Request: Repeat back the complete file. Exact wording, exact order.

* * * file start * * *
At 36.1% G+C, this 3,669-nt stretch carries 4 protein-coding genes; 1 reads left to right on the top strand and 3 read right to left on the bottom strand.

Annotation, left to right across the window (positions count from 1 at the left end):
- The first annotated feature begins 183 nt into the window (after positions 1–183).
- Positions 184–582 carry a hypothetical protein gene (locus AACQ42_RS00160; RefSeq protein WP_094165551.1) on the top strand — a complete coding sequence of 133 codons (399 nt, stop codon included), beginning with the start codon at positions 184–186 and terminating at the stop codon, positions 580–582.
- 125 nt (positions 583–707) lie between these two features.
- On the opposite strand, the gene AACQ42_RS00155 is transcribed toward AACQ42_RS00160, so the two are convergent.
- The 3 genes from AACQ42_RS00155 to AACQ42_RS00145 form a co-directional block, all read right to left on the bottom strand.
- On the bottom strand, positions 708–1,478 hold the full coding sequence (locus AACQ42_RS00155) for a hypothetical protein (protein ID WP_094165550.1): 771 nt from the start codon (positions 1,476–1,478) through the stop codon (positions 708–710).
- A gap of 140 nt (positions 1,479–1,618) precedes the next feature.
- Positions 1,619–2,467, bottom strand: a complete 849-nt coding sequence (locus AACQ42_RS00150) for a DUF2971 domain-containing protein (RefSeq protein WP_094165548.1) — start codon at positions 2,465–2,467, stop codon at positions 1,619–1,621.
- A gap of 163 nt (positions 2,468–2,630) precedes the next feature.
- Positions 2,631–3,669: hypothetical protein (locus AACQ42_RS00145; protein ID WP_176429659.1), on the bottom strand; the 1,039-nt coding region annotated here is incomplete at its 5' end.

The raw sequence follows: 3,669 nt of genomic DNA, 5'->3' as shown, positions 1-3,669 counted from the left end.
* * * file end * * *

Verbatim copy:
At 36.1% G+C, this 3,669-nt stretch carries 4 protein-coding genes; 1 reads left to right on the top strand and 3 read right to left on the bottom strand.

Annotation, left to right across the window (positions count from 1 at the left end):
- The first annotated feature begins 183 nt into the window (after positions 1–183).
- Positions 184–582 carry a hypothetical protein gene (locus AACQ42_RS00160; RefSeq protein WP_094165551.1) on the top strand — a complete coding sequence of 133 codons (399 nt, stop codon included), beginning with the start codon at positions 184–186 and terminating at the stop codon, positions 580–582.
- 125 nt (positions 583–707) lie between these two features.
- On the opposite strand, the gene AACQ42_RS00155 is transcribed toward AACQ42_RS00160, so the two are convergent.
- The 3 genes from AACQ42_RS00155 to AACQ42_RS00145 form a co-directional block, all read right to left on the bottom strand.
- On the bottom strand, positions 708–1,478 hold the full coding sequence (locus AACQ42_RS00155) for a hypothetical protein (protein ID WP_094165550.1): 771 nt from the start codon (positions 1,476–1,478) through the stop codon (positions 708–710).
- A gap of 140 nt (positions 1,479–1,618) precedes the next feature.
- Positions 1,619–2,467, bottom strand: a complete 849-nt coding sequence (locus AACQ42_RS00150) for a DUF2971 domain-containing protein (RefSeq protein WP_094165548.1) — start codon at positions 2,465–2,467, stop codon at positions 1,619–1,621.
- A gap of 163 nt (positions 2,468–2,630) precedes the next feature.
- Positions 2,631–3,669: hypothetical protein (locus AACQ42_RS00145; protein ID WP_176429659.1), on the bottom strand; the 1,039-nt coding region annotated here is incomplete at its 5' end.

The raw sequence follows: 3,669 nt of genomic DNA, 5'->3' as shown, positions 1-3,669 counted from the left end.